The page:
Byline: Rosemary Feitelberg

NEW YORK — Not wanting to get lost in cyberspace, e-commerce companies are using everything from cereal boxes to mailboxes to get their brands in consumers’ hands.
As the Internet gets more crowded with sites vying for female athletes, more of these firms are stepping off line to meet and greet their customers. Ironically, they find themselves weighing the benefits of special events, catalogs and mass mailings — tools the Web was supposed to replace. But e-tailers insist that physical evidence — whether it be an ad in a magazine or a handshake at a road race — is essential to make their sites more real to consumers.
Lucy.com executives will court potential customers at various athletic events this summer, Fogdog Sports will plug its brand on Kellogg’s cereal boxes this fall and Boo.com has launched a look book of must-have summer items.
Lucy.com is on the move to reach consumers through a variety of channels.
In September, Lucy.com will ship its first catalog to one million people and a holiday edition is being considered. With 800 styles offered on its site, Lucy.com’s catalog will give shoppers a chance to get a quick glimpse of some of the store’s offerings.
“We want to bring our store to life,” said Kate Delhagen, vice president of business development. “This is still a new concept for women and they can’t quite see it all.”
The catalog should help capture some non-Internet users, since half the women in the U.S. are not online, she said.
Lucy.com is also considering opening in-store concept shops or freestanding stores, but formal plans have not been made.
As the presenting sponsor of the Sanex World Tennis Association tour, Lucy.com will set up camp at various tournaments. Executives will also be turning up at other sports events, including next month’s Women’s Sports & Fitness half-marathon in New York. Cyclists riding bikes painted in Lucy.com’s signature colors will hand out orange slices and Lucy.com stickers at the finish line.
“We think we have a cool name and a cool brand, and we want to pass that along with a happy experience,” Delhagen said.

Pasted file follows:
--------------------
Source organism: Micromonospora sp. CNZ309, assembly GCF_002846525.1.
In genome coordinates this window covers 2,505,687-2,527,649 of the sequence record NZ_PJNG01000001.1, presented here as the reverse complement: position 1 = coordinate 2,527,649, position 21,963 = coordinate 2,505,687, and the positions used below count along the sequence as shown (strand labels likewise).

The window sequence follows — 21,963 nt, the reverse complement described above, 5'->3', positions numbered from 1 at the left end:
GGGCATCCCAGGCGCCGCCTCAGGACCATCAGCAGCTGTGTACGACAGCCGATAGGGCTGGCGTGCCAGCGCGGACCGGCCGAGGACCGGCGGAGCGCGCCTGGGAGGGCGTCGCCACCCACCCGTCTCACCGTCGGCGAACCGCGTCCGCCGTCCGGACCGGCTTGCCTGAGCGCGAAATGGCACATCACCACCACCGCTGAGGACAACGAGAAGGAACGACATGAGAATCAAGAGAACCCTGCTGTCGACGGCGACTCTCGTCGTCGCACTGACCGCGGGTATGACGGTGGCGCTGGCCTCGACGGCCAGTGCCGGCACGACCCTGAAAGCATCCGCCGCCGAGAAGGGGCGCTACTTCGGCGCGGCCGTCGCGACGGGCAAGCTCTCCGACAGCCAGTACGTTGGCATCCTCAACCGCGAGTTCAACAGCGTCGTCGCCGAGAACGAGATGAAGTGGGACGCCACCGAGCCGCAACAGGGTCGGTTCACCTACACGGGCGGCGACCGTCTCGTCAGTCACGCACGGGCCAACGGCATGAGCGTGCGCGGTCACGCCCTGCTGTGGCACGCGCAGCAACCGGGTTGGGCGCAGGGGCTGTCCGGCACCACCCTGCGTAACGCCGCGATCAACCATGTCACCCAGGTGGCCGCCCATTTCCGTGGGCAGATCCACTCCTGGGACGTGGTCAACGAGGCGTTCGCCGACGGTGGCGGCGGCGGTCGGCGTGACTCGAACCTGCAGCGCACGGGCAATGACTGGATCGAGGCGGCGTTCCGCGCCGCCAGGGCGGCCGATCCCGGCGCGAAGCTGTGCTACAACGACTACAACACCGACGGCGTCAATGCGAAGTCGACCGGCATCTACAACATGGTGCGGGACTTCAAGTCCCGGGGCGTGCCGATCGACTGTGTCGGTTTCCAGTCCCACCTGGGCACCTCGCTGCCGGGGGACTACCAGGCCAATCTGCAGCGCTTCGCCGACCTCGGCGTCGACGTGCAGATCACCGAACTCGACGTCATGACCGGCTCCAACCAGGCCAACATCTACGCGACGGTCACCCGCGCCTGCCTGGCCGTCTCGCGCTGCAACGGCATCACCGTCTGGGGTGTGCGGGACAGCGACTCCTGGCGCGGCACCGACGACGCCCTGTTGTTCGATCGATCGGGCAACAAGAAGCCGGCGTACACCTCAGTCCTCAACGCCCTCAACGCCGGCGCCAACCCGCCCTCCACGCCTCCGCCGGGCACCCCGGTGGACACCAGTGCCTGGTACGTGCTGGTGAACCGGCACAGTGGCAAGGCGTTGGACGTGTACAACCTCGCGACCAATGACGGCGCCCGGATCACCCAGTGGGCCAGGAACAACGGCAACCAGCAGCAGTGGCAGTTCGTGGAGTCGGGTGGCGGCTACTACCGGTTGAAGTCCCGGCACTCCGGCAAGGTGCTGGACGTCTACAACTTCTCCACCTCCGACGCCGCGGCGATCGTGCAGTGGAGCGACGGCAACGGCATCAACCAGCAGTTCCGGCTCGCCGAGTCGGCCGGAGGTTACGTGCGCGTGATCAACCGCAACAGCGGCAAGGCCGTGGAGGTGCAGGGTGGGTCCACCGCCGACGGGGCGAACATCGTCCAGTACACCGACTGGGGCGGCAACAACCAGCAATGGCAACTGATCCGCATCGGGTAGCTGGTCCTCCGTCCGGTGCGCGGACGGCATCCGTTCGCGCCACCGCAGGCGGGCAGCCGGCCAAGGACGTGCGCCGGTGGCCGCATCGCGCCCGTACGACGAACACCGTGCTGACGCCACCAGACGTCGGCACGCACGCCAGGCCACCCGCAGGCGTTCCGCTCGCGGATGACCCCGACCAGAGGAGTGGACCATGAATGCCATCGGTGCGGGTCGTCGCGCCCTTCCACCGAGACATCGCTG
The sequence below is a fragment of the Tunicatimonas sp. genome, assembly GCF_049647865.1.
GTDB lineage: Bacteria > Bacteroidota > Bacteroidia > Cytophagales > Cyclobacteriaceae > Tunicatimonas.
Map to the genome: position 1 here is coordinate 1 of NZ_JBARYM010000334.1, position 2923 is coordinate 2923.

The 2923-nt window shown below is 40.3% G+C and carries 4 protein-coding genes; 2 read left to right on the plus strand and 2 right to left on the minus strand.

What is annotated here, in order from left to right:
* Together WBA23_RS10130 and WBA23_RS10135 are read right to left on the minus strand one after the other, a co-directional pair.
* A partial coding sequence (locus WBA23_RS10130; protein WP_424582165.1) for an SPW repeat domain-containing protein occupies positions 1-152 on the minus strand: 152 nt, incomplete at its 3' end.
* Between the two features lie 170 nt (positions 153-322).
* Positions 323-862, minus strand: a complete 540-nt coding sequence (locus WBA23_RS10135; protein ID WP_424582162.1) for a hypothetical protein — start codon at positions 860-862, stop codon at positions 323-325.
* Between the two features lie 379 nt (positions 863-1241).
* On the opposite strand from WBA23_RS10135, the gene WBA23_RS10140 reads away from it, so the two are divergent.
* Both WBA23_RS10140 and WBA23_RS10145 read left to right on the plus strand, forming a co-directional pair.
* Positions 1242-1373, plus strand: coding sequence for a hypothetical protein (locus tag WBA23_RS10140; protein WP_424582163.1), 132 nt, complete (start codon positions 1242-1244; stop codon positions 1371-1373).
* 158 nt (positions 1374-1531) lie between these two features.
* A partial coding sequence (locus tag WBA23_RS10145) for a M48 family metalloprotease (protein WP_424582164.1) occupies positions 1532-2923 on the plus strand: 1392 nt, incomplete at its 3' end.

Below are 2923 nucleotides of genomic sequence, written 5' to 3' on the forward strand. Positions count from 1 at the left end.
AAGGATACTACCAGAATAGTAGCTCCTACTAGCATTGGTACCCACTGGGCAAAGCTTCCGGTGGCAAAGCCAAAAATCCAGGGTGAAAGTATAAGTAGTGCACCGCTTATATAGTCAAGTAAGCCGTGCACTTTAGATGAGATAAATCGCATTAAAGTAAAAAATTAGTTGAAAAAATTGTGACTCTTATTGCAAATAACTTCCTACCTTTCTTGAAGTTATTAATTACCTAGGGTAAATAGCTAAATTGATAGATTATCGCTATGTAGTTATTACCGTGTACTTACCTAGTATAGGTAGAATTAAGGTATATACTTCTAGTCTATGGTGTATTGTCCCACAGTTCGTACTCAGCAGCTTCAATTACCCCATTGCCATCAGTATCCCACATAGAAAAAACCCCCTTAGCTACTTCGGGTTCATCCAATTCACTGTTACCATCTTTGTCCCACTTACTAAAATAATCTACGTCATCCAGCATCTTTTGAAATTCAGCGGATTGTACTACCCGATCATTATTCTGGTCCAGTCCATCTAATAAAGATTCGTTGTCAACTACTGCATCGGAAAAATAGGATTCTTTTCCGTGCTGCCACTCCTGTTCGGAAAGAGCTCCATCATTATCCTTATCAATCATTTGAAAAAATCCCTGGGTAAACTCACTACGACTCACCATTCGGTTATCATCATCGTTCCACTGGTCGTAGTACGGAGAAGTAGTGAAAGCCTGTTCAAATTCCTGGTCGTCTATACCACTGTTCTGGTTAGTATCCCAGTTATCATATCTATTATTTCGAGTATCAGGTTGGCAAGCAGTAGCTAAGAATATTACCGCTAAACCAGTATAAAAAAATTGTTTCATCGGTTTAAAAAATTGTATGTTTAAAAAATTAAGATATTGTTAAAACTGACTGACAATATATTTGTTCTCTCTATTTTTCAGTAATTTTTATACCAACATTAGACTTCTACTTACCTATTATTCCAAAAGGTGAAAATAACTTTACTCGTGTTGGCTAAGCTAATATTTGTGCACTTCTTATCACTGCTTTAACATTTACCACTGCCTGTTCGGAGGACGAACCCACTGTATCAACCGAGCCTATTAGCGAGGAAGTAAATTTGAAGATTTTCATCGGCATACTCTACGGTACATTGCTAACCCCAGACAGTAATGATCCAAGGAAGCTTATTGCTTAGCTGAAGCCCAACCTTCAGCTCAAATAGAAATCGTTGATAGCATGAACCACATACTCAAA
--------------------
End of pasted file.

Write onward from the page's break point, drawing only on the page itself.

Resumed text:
Boo.com is also working to get in front of customers.
“Off-line marketing has always been an integral part of our marketing, especially as dot-com companies try to build their brands in a crowded market,” said Robert Talbot, director of marketing for Boo.com. “The goal of off-line is to get people online, to make them comfortable with Boo and to become online shoppers.”
Boo.com handed out 25,000 look books and $30 coupons for first-time visitors to pedestrians in popular shopping areas in New York, Philadelphia, Chicago and Boston.
“It gives people more of an opportunity to touch and feel our product,” Talbot said. “It allows us to talk to people who aren’t traditional Internet customers.”
Womenoutdoors.com, a site that offers 250 brands and officially launches today, is using its current print advertising campaign as a way to connect with female consumers.
Created by Crispen Porter & Bogusky, a Miami agency, the ads picture women in a variety of athletic and nonathletic poses. After the ads broke, Womenoutdoors.com received “hundreds” of favorable letters from women, including some who suggested printing images from the ads on merchandise, said Michelle Theall, marketing director.
The company did just that and now online shoppers will receive a complimentary T-shirt inspired by the company’s advertising, as well as free shipping. This month Womenoutdoors.com is sending out postcards with $20 discounts for first-time users.
“There’s certainly a mix of online and off-line efforts to reach our customers,” she said. Another newcomer to the e-commerce scene is MSNBCSports.com, which last month signed a deal with eFANshop, a Dallas company that runs online stores for major Web sites. The site will offer licensed sports apparel and merchandise. A combination of off-line and online marketing is planned for next month’s launch.
In the next two months, FogDog Sports will unveil its online women’s store and will e-mail a few hundred thousand women who have given the company permission to contact them, said Tom Romary, vice president of marketing.
To reach mothers, who tend to purchase household groceries, FogDog has teamed up with Kellogg’s for “eet and earn,” a special offer that allows buyers to earn points for online purchases.
“It’s a great way to reach Moms, and it’s another way we’ve extended our marketing reach,” Romary said.
The company is also looking for tools to plug its new sponsorship of the Women’s Sports Foundation.
On another front, FogDog will sponsor “The FogDog,” the national championship for adventure racing, to be held in Malibu in November. This summer the company will host the Surf Cup, a surfing competition for boys and girls.
“E-mail is great, but nothing can beat communicating with athletes out where they’re having fun,” Romary said.